To properly discredit Professor David Protess’s students’ work [The Professor and the Prosecutor, by Bryan Smith, February], the Cook County state’s attorney, Anita Alvarez, has to prove that [the students] explicitly entered a quid pro quo relationship with one or more interviewees. Flirting, even if it occurred, does not necessarily rise to the level of quid pro quo. Even if the students’ grades reflect whether they found exculpatory information and these students knew this, their grades contribute absolutely nothing to whether a quid pro quo relationship existed. Additionally, reimbursing witnesses’ travel expenses, taking witnesses out for meals, and paying for witnesses’ time are all acceptable attorneys’ practices. [They alone] do not establish a quid pro quo relationship. I am dismayed, though not surprised, that Alvarez has opted to intimidate, bully, and destroy Protess’s Innocence Project.
Kevin Jay Long
It was with great surprise and shock that I read in The Professor and the Prosecutor that part of the justification for investigating Professor Protess’s students was an unsigned memorandum about the Ford Heights Four cases, accusing Protess’s students of misconduct, allegedly written by members of the Cook County state’s attorney’s office. I was one of the judges in the Ford Heights Four cases. Had the Supreme Court of Illinois not intervened, the innocent would have been executed.
A memorandum of this case should indeed have been written, but about the conduct of the prosecutors rather than Protess’s students. The jury in the case should have been told about the promises made to the only alleged eyewitness in return for her testimony. In addition, I was told that there was no DNA evidence available, when indeed there was.
Had hearings been held, it may have led to systemic changes in the state’s attorney’s office.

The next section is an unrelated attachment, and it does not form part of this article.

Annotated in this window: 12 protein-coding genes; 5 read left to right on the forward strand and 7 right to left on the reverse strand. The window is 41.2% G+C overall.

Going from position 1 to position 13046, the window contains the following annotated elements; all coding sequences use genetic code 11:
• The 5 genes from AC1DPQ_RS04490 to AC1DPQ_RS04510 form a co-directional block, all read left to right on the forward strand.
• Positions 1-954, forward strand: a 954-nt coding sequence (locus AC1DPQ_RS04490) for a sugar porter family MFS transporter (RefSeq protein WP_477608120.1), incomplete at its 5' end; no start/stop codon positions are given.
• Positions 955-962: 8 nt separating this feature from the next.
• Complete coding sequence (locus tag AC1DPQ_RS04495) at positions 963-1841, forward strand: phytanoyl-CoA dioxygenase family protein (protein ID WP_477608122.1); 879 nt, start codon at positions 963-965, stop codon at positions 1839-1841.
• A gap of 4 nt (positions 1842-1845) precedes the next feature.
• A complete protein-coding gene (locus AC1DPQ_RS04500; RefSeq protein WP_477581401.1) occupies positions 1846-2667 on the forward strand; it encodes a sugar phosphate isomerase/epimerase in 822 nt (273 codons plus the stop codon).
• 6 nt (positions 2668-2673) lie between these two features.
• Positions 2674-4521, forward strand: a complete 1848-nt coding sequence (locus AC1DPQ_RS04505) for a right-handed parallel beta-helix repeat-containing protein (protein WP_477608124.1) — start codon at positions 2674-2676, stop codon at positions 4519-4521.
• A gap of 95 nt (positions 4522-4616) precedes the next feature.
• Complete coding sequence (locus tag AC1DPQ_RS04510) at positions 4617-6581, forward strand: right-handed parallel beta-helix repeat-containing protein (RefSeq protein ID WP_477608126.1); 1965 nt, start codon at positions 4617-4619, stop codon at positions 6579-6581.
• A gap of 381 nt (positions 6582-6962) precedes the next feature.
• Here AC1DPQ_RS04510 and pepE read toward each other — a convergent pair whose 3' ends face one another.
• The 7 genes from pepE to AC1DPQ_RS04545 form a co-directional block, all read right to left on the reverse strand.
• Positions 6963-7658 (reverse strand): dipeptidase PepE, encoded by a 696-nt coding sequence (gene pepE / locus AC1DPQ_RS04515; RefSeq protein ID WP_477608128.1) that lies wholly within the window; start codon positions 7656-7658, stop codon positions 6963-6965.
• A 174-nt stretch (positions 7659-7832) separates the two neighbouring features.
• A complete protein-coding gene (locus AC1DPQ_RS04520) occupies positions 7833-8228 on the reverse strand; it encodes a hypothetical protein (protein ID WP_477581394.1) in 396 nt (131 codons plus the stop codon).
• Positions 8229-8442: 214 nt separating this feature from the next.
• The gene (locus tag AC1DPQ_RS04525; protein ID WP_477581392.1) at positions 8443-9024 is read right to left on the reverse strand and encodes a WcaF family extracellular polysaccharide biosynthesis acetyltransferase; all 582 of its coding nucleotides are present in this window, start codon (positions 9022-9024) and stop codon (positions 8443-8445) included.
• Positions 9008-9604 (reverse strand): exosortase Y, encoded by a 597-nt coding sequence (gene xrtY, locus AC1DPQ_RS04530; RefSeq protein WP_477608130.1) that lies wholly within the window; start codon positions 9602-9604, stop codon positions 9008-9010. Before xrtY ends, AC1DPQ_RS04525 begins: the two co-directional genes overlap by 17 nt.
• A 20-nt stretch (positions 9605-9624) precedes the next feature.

What should be done about Professor David Protess, his journalism students, and the investigator who assisted them? I suggest that statues should be built of them all and placed in the lobby of the Criminal Court building at 26th and California. This would serve as a reminder that justice is sometimes achieved by those with no license to practice law in Illinois.
Sheila M. Murphy
Retired Presiding Judge of the Sixth District
I suppose your research indicated that readers like lists, but I expect better from your magazine. You should leave bar rating [100 Bars We Love, edited by Shane Tritsch and Jennifer Wehunt, February] to raunchy publications, because the bars on your list are questionable—I’ve never scored in any of them.
Hosea L. Martin
I suppose that Jeff Ruby [“Tough Love,” Outer Drive, February] is entitled to his opinion regarding Geja’s Café (a “fusty pre-prom fondue lair”), but I beg to differ. That’s where I proposed to my wife. We’ll be celebrating our 26th wedding anniversary in March.
Maybe we’ll book a table there and celebrate by ordering several vats of bubbling liquids?
Paul J. Jarosz
In her report “In Their Sights” [Reporter, January], Jennifer Tanaka missed visiting the central site of the action and thus the most compelling argument against the repeal of the Chicago gun ordinance. She should have gone to any busy local emergency department, especially on a weekend, and interviewed victims of gun violence and their relatives. There she could have spoken, as I have, with the distraught mother of a 14-year-old who will spend the rest of his life in a wheelchair due to a gunshot-induced spinal cord injury. His crime? Being in the wrong place at the wrong time. Although the NRA bullies disagree, constitutional law considerations are strictly secondary to this major, correctable public health issue that adversely affects thousands of Chicago residents each year.
James Webster, MD
After we posted Jennifer Tanaka’s profile of the plaintiffs behind a new push to overturn Chicago’s handgun ban on Chicagomag.com, readers’ comments proved how polarizing this topic remains. A selection:
>> “The bulk of Americans aren’t responsible enough or emotionally mature enough to operate a car, much less a gun. Access to arms has to be limited, as everyone agrees—which is why chemical weapons and nuclear weapons are not available for everyone.”
>> “Nothing is perfect, including the ridiculous Chicago handgun ban that does not let honest people, never convicted of a felony, defend themselves in their own homes. It assures that only criminals and Chicago cronies have access to firearms.”
>> “[The U.S. Supreme Court decision in U.S. vs. Miller, 1939] found that the only types of ‘arms’ protected by the [Second Amendment] were those that were suitable for use by a militia. That does not mean that it is not an individual right.”
>> “Forty-eight states allow concealed carry after the applicant is screened and tested, and [these states] are not having shootouts in the streets. Armed, the victim can be the first responder instead of merely being the subject of a police report.”
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